The warmongering business suits the politicians and the military elite of both countries, as it is necessary to keep the masses hostage to the delusional mindset where they are told to believe that in order to survive it is necessary for both India and Pakistan to have large military complexes and to spend billions of dollars on the purchase of weapons.
The Afghan war, the US presence and Chinese influence in the region also make the things more complex. From Kabul to Kashmir, proxy wars are fought to serve the interests of global powers and to inflict wounds on each other.
Rather than spending on education, health and research, both Pakistan and India spend heavily on buying weapons of war and keep developing minds that hate one another for no reason. A common man living in New Delhi and another sitting in Lahore have no time to waste on hating each other on the basis of religion or nationality as both are busy in the fight to survive in this modern age and to feed their families by working a job or running a small business.
The political and military elites of both Pakistan and India know very well that there is no possibility of a full-fledged war between the two countries as both are atomic powers and can destroy each other within a few minutes with their nukes. So they keep playing this card of a possible war in order to keep alive the hatred of the masses against each other.
It is very simple to understand that Pakistan and India will never indulge in a direct war as it would inflict more damage to the political and military elite of both countries than to the masses. Both countries even in the future will prefer to fight proxy wars. Pakistan will keep fighting a proxy war in Kashmir, while India will keep fighting one in Balochistan, while Afghanistan will remain the main proxy battleground where both India and Pakistan will continue to fight through extremists.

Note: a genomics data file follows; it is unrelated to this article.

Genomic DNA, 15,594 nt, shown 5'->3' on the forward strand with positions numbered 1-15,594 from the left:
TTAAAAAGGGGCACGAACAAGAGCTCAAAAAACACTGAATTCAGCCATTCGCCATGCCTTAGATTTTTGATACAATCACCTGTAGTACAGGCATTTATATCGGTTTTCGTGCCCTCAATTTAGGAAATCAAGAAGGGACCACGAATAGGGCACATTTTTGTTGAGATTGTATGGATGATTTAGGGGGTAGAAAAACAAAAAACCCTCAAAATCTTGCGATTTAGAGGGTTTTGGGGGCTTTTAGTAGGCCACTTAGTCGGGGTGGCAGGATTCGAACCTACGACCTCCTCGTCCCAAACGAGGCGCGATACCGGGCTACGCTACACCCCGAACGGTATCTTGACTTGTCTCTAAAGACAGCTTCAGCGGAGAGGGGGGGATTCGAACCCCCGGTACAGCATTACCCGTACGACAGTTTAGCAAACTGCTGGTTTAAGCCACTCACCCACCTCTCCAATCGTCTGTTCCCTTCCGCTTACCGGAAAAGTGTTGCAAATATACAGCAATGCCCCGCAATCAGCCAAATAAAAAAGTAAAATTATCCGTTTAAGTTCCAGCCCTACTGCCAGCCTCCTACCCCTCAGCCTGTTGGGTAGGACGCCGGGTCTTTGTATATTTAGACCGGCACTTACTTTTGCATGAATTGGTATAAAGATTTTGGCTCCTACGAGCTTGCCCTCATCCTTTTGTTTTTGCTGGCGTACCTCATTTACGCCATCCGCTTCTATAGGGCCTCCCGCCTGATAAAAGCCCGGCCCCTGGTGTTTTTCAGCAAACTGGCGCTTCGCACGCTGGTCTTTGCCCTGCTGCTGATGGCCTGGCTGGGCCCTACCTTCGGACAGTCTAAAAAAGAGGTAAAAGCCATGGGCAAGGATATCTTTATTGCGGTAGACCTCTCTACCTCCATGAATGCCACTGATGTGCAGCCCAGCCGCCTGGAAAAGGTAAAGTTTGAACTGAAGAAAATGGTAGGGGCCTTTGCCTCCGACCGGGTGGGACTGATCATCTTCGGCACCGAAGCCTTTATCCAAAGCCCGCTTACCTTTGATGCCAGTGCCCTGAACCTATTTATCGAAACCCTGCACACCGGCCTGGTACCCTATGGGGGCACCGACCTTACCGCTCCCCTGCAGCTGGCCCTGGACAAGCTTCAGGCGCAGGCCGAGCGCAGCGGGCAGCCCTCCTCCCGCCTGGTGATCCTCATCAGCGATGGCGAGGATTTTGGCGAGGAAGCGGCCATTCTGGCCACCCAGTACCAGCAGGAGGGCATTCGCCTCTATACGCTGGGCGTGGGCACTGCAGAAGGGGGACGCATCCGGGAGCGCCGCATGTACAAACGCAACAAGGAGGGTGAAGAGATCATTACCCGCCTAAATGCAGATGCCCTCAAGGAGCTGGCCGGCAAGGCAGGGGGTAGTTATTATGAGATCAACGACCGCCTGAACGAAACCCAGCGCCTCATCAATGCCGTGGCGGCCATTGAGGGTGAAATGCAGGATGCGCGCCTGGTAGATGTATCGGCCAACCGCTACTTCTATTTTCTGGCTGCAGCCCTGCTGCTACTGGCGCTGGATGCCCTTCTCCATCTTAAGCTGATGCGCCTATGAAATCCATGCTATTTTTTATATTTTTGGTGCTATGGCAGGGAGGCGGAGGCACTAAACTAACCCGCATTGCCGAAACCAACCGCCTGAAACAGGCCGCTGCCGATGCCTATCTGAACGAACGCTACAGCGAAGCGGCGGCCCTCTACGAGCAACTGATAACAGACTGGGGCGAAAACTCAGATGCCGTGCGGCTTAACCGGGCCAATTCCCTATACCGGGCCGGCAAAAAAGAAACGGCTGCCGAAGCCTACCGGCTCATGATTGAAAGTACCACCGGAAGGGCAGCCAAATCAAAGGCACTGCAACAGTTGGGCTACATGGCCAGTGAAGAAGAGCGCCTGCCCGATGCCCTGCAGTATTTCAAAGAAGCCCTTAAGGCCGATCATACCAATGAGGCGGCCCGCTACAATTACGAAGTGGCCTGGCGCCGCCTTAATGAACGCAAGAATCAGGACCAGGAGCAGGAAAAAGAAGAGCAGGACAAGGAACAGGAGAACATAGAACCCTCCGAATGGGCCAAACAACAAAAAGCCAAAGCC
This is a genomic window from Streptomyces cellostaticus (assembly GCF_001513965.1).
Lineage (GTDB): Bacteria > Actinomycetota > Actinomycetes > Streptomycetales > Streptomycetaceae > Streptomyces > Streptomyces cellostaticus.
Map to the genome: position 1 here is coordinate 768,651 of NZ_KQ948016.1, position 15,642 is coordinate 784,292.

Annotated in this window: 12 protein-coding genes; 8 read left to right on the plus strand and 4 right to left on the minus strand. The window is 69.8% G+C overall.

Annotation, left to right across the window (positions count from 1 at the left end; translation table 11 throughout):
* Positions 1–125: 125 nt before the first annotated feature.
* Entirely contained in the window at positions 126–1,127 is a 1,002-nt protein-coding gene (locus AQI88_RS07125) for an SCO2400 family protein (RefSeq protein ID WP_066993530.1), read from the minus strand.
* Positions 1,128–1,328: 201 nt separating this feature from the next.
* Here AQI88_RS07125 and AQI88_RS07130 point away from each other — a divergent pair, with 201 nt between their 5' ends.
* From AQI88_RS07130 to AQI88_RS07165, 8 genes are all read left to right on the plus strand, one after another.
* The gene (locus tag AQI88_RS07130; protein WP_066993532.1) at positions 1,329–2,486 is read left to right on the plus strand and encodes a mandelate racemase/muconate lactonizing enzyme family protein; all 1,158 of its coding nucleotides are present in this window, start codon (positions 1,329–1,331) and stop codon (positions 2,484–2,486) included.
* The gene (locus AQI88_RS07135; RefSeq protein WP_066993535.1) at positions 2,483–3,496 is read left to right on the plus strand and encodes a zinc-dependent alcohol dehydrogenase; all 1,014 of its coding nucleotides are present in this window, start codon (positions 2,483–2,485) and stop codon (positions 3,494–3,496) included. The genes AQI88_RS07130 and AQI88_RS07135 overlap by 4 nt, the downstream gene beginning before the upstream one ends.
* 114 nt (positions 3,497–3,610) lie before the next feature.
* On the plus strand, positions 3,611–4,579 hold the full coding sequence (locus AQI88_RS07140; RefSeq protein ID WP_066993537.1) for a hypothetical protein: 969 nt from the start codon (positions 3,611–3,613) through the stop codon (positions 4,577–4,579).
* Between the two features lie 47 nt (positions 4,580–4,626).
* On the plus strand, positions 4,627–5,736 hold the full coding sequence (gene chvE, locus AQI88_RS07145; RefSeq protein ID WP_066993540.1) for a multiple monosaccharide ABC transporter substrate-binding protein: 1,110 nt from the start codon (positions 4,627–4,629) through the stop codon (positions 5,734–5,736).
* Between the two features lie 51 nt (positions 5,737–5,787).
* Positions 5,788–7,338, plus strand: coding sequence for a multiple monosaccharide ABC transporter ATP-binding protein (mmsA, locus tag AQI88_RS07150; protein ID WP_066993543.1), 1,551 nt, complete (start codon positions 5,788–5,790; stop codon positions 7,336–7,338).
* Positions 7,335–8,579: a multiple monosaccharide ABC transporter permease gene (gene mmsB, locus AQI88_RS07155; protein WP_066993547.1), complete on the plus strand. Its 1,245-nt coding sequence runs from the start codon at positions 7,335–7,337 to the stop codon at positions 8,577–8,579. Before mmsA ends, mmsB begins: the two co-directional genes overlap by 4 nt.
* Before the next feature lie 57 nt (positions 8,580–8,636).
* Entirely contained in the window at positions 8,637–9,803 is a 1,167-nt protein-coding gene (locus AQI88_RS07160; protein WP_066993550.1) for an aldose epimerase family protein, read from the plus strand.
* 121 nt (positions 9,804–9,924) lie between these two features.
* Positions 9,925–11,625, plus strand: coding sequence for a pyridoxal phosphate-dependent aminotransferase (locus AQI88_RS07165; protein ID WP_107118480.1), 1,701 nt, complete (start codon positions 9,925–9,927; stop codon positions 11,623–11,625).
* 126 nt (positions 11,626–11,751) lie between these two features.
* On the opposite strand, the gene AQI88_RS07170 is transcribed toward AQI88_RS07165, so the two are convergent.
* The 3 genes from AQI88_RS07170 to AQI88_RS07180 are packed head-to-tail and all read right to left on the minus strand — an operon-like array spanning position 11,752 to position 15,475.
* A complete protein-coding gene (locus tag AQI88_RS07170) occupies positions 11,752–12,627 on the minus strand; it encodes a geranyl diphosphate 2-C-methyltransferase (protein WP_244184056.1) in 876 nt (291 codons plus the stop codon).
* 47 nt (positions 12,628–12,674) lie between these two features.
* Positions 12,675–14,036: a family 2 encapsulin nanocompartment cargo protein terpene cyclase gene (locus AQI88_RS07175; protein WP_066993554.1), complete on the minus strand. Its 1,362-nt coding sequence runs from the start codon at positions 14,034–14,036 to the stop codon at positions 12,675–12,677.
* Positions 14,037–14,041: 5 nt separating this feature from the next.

It will probably help both countries to achieve their strategic goals or to keep the military and political elite wealthier by taking commissions in weapons deals, but in the long run the masses in both countries will suffer because of poverty and a lack of health and education facilities.
Warmongers on both the sides along with the mainstream media will surely benefit from the rivalry and hostile relations between Pakistan and India, but it will be the generations to come who will pay the price of this warmongering and senseless self-created belief and self-created theories for hating each other.
Probably it is the fault of the stars that we were divided in 1947 on the basis of religion and nationalism. As a result, we along with the generations to come in both countries will live to hate each other in order to justify the partition of the subcontinent, keeping the enmity alive without any reason.
Our children need to learn about the beauty of life and the world, not the glorification of war and death in the name of being Pakistani or Indian. The masses in both countries need to realize that in this age of information and knowledge, borders have become meaningless, it is all about economy and ideologies now. So now is the time to stop giving birth to self-created warmongering concepts and delusions and to start living in the 21st century by accepting the reality that we are neighbors who lived together for centuries until the partition divided us.
We can at least try to fix the fault of the stars by developing the narratives based on peace, progress and knowledge and harmony in both India and Pakistan.